The Flynn-ale?

Sure, that’s a terrible title.  But I wasn’t going to be the millionth “Flynn-ished” or the billionth “Out Like Flynn.”

So Pres. Trump’s national security adviser Michael Flynn resigned late Monday night, following reports that he had misled VPOTUS Mike Pence and other officials about his contacts with Russia, specifically whether he had discussed the issue of newly-imposed sanctions with the Russian ambassador.

I won’t pretend to know all of the ins and outs of this story.  The one thing that is clear is that Flynn told Pence something that was not true bout a fairly significant topic.  Some may want to argue whether the phone calls, as reported, were really a big deal.  But Flynn’s resignation suggests that top White House officials were not buying that Flynn could not recall whether sanctions were discussed, and the possible explanations for that apparent disbelief are not good.

Aside from that, there are many “maybes” on the table.

Maybe not all of the reporting on Flynn should have been dismissed by some as “fake news,” even if some of it was.

Maybe the leaks were not entirely a vendetta pursued by former Obama officials and people in the intelligence community, even if some of them were.  Maybe there were reasons Flynn ended up with a bad reputation in the intelligence community, even if some of it was politics.

Maybe I should be more concerned about the number of officials apparently illegally leaking dirt on Flynn, even if I’m already pretty concerned about the politicization of the intelligence community.  Maybe I should be more concerned that there was something about Flynn that caused him to receive this rather unusual treatment.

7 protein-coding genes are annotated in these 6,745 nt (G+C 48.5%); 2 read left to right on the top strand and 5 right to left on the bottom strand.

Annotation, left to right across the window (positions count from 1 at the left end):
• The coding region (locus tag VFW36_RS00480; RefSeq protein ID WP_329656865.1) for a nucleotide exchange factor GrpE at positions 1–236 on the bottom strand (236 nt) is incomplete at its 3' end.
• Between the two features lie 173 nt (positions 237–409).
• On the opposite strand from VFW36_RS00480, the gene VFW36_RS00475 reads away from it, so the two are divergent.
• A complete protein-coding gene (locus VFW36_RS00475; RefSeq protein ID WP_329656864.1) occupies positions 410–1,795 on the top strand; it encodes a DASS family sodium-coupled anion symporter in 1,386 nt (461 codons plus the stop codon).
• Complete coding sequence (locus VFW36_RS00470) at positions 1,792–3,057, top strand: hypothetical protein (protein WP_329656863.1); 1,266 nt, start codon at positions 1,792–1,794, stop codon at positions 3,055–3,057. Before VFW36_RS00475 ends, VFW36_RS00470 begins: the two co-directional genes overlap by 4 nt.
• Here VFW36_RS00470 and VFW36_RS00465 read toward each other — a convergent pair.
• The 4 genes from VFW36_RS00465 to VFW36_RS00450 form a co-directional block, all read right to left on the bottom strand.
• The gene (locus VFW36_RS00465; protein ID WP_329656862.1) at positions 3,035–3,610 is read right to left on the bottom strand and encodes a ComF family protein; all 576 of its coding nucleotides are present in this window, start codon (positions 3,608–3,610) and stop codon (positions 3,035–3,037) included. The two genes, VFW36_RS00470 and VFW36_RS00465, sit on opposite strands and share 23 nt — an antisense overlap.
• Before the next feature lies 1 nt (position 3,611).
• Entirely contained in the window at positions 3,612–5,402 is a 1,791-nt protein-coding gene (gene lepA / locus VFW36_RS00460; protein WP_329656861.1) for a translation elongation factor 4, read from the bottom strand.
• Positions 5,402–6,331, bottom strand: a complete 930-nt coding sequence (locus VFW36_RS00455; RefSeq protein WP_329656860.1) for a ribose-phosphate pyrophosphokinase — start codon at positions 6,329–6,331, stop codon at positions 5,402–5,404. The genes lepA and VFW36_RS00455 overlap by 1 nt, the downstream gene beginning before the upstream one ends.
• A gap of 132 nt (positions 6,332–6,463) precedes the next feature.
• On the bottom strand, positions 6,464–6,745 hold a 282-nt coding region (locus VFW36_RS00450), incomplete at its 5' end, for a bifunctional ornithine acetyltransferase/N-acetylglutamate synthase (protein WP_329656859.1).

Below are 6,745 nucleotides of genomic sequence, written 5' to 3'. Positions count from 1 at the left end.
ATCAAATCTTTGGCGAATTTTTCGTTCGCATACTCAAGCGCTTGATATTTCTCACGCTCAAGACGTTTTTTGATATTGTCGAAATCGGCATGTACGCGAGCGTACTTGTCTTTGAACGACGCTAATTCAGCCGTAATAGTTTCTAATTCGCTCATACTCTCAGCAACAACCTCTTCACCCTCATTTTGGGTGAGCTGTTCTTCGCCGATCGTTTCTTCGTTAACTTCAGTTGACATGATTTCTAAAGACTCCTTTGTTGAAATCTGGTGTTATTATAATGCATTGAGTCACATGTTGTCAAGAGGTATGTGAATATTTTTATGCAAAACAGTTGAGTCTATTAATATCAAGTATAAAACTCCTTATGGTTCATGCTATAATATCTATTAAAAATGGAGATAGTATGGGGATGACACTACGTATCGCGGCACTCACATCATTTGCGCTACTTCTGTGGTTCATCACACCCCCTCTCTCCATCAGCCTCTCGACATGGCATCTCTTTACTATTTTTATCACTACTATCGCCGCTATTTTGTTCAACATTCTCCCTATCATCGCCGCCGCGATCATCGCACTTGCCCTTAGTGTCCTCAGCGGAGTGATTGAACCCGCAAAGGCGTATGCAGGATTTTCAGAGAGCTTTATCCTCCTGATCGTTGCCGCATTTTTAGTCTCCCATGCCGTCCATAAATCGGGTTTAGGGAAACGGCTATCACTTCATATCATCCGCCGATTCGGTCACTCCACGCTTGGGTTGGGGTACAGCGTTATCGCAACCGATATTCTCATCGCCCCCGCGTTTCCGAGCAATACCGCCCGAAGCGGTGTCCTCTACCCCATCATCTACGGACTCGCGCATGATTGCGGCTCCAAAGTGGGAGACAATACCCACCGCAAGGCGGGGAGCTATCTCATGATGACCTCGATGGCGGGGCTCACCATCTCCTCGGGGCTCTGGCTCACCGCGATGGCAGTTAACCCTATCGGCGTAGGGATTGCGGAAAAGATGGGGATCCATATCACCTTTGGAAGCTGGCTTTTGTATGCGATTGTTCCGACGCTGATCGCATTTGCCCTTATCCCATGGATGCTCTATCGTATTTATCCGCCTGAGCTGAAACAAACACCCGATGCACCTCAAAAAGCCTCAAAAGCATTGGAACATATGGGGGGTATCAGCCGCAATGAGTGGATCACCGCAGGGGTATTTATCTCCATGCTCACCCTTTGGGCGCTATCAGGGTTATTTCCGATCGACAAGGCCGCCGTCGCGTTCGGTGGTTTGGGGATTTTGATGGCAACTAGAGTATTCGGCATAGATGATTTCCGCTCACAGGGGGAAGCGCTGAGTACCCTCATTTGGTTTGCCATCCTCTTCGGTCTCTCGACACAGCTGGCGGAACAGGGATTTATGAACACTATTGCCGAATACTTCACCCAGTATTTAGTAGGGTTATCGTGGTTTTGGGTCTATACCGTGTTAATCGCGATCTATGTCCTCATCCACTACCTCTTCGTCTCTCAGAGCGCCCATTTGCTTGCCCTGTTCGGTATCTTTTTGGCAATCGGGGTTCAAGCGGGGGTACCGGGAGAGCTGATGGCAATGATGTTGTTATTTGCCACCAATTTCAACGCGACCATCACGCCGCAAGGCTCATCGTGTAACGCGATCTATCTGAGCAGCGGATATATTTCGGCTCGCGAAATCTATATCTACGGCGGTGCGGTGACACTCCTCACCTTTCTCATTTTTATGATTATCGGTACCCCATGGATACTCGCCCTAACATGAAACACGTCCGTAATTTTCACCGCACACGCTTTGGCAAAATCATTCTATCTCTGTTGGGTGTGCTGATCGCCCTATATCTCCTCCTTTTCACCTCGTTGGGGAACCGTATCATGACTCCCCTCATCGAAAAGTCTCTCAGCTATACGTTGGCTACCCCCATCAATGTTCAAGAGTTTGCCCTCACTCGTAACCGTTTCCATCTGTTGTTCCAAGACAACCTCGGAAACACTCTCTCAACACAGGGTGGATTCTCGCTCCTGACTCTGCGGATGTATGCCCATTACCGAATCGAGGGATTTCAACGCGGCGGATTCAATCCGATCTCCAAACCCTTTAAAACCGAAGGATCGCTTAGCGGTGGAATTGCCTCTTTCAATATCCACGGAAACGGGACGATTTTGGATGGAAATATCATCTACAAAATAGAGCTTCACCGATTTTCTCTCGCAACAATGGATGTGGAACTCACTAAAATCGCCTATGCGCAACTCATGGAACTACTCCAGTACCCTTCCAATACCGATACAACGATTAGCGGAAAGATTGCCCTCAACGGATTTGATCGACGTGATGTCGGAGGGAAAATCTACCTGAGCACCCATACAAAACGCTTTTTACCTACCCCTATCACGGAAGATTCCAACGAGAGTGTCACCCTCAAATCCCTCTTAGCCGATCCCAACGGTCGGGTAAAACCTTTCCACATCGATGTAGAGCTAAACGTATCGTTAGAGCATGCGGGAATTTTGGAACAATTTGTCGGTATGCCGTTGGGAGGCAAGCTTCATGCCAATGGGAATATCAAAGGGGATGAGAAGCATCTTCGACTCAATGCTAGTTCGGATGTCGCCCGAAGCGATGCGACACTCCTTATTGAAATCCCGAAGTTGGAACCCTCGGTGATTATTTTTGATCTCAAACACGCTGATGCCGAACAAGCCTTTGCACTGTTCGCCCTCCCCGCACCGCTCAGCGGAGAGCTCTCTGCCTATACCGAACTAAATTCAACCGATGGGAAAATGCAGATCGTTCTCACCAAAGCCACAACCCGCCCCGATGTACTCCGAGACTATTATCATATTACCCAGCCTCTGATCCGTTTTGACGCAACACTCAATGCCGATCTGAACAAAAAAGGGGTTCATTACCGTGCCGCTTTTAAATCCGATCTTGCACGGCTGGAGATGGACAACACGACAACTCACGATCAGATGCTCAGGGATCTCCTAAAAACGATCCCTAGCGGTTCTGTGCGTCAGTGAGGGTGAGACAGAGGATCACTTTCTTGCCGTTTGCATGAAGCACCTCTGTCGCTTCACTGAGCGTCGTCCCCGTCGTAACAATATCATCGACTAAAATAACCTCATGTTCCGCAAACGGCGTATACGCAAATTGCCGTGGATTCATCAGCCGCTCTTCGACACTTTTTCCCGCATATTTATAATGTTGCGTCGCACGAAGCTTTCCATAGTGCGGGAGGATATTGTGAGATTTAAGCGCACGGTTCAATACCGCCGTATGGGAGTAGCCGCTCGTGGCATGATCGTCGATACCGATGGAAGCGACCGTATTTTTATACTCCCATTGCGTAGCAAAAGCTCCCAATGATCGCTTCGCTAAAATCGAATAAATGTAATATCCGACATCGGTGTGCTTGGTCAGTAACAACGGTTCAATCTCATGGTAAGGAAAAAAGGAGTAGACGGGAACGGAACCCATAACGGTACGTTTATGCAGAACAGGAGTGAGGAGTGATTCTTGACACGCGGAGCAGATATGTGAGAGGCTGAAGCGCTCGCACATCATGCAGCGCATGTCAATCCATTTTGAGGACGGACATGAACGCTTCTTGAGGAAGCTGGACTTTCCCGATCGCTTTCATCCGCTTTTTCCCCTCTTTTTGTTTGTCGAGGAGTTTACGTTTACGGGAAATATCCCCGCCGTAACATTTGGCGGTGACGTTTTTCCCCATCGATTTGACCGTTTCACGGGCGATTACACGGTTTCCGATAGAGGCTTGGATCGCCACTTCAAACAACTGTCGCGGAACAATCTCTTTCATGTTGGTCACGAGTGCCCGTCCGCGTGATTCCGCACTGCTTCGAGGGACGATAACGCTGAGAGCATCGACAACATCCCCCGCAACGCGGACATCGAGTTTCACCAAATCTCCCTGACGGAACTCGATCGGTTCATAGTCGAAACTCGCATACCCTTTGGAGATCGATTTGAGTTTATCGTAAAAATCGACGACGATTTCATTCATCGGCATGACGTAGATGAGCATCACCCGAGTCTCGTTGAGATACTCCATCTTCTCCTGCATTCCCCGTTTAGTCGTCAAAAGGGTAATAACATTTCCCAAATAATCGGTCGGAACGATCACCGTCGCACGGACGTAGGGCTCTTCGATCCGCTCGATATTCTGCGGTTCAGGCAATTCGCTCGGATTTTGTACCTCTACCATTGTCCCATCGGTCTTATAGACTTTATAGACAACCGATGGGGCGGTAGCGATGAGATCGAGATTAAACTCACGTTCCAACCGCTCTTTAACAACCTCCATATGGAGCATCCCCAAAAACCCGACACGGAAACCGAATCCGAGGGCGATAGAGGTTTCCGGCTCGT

Maybe not all of the leaks from administration officials and staffers were motivated by palace intrigue and internecine turf battles, even if some of them were.  Maybe the stories about his administrative style in the Trump White House were similar to those that resulted in his firing from the Obama administration for reasons other than a frame job.

Maybe there was a reason why Flynn ended up with enemies inside the White House as well as outside it that wasn’t all about bad motives.

Maybe some people should have watched Flynn’s performance at the GOP convention and wondered whether he was a good choice for national security adviser.  Maybe being a paid analyst for RT shouldn’t be considered a resume-sweetener for the job.

Maybe a man who seemed soft on Russia and tough on Iran would only have been destined to be a bigger headache for the administration later.

Maybe there was a reason Flynn’s son — who was in business with Flynn — got booted from the transition.  Maybe there was a reason one of Flynn’s top aides was denied a security clearance.

Maybe Trump, who values loyalty, thought he owed Flynn a job based on his early support of Trump’s campaign.  Maybe there were reasons why other candidates didn’t seem to pursue Flynn’s endorsement.

Maybe there were reasons Flynn was named to a position that did not require Senate confirmation.  Maybe he’s not the only member of the administration like that.  Maybe that will end up being more important than the side issues regarding the administration’s antagonists, even if those side issues are valid.

Maybe the best part of this little side blog is that I don’t have to have a fierce, concrete opinion this very minute on most of these “maybes.”  I’m inclined to score Flynn’s crossing Pence  — and Trump’s hiring of Flynn — as unforced errors, because the public record suggested Flynn would be a problem and a target well before he phoned the Russian ambassador.  But maybe I’m wrong.  Certainly wouldn’t be the first time.

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